Non-MOTU as MOTU Mentors and bad advice

Scott Kitterman ubuntu at
Tue Nov 11 18:42:58 GMT 2008

On Tuesday 11 November 2008 10:26, Emmet Hikory wrote:
> Charliej wrote:
> > On Mon, 2008-11-10 at 22:39 -0500, Scott Kitterman wrote:
> >> I will confess that I don't pay as much attention to the Mentors program
> >> as I probably should.  I had no idea we were allowing people who weren't
> >> MOTU to act formally as mentors.
> >
> > It is my understanding that UUC's are only allowed to mentor in the
> > junior program.  The senior program is strictly for MOTU as these are
> > MOTU hopefuls
> >
> >> This is a stunningly bad idea and should stop.  I just finished trying
> >> to help a novice mentee who was trying to upgrade his system to Jaunty
> >> because his mentor told him too.
> >
> > IMHO (this is only my opinion and may not be the opinion of the MOTU
> > Mentoring Reception Team) I disagree!
>     As much as I agree with Scott that in this case the provided advice
> was flat-out wrong, and that the value of having those who have not
> received technical review being recommended as mentors for development
> is at best highly questionable, I wonder if establishing some set of
> criteria by which mentors are judged (whether it be they being MOTU or
> something else) is perhaps solving the wrong issue.
>     The Mentoring Program page (1) states that a mentor in the Junior
> Mentoring Program will "guide the new contributor (mentee) to find
> his/her way into the community, present the different teams and guide
> him/her through: [stunningly large list of technical tasks elided]".  If
> we are granting those without technical review the opportunity to act as
> a Mentor, would it not be better to focus on the social aspects
> (introduction to community, IRC best practices, team organisations,
> common useful resources, etc.), and then concentrate the technical
> training collaboratively in the #ubuntu-motu channel?
>     By having each mentor individually lead each mentee through this
> vast list of activities, we're surely creating a lot of duplicated
> training activity, which would probably be better concentrated in one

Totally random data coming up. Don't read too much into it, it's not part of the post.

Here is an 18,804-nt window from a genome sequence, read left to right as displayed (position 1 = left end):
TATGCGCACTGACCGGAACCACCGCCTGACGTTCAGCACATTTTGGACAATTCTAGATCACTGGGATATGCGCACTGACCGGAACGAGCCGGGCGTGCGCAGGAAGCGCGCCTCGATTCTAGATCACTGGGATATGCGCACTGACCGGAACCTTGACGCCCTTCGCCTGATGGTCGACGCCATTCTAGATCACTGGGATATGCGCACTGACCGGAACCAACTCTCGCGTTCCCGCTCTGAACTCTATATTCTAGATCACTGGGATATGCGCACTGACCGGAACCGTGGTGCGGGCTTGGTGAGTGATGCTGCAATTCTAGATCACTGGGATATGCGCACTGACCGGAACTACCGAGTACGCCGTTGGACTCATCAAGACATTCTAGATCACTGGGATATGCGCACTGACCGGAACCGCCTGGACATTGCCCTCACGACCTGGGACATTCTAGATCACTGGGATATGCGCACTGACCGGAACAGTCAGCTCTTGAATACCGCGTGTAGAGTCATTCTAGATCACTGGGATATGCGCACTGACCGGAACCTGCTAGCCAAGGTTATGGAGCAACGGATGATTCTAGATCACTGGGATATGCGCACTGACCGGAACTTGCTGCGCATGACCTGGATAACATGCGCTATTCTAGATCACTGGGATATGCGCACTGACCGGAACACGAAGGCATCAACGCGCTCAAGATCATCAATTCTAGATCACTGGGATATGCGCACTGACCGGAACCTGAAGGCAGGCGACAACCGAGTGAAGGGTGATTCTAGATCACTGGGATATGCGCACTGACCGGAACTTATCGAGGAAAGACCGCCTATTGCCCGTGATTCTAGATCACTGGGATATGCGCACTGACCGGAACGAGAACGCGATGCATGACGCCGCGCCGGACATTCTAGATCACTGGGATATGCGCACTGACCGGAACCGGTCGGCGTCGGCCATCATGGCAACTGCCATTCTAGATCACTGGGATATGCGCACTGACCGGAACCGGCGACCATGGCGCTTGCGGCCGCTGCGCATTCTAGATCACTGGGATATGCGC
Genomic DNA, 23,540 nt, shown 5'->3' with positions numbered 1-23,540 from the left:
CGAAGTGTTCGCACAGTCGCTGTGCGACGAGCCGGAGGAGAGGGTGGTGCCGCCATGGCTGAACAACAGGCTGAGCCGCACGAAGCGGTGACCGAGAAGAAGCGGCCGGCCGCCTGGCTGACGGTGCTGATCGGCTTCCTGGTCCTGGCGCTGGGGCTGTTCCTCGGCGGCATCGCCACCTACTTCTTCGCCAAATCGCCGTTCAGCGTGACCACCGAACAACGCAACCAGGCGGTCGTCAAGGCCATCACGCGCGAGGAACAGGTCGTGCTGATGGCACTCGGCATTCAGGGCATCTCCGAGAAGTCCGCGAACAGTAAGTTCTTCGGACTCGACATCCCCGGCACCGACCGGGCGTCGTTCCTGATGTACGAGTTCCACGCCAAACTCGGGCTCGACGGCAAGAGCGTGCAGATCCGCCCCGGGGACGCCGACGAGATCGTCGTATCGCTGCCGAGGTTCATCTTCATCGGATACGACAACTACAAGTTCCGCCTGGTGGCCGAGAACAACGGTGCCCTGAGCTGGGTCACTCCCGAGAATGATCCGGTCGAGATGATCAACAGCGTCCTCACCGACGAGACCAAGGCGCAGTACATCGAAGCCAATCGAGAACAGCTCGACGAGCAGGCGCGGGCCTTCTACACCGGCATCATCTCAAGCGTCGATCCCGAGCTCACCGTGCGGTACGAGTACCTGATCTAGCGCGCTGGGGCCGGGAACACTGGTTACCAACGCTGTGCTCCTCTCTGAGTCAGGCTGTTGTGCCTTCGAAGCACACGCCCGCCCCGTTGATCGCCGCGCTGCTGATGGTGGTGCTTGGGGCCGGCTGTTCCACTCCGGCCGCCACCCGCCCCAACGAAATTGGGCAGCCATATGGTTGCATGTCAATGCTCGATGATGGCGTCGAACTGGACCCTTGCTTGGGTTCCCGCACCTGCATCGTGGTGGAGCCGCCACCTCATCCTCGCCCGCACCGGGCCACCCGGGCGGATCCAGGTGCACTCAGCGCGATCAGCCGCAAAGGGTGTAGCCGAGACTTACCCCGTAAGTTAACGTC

> place.  This has the advantages that many people can learn from each
> explanation, those more junior can feel comfortable giving advice
> knowing those more senior will provide additional detail if required,
> and each new person gains greater familiarity with each of the
> participating developers, increasing the strength of the team.
>     Further, with such regular discussions of technical tips & tricks,
> those MOTU who may have forgotten some detail will have it refreshed,
> and those providing training can build practice to better participate in
> MOTU School sessions.
>     To me, the important part of the mentoring process is that any
> mentee has someone to turn to as a last resort when other resources are
> insufficient, and someone who can provide advice as to possible avenues
> for them to investigate.  By structuring the program to encourage more
> communication using existing channels, and encouraging mentors to
> provide good links to useful shared documentation, we accomplish these
> goals, while also improving our shared knowledge, building stronger
> relationships, and sorting out much of the documentation that is
> suffering from bitrot.
>     Ideally, except with dealing with social issues, or helping find
> something to do, or other relatively personal matters, most mentors
> should be directing their mentees to high-quality shared documentation
> explaining the concepts in question, and encouraging them to use typical
> communications fora to explore any questions or concerns that may be
> raised.  In such an environment, I don't see any issue with trusting any
> Ubuntu Member to provide useful guidance, as there is some reasonable
> assurance that the provided advice matches current best practices and
> that further discussion forms part of the shared culture that makes us
> so effective.

I think this is an excellent proposal.  It gives UUC a role appropriate to 
what they are vetted for and works to bring people to our community, not 
separate people from it.

Scott K

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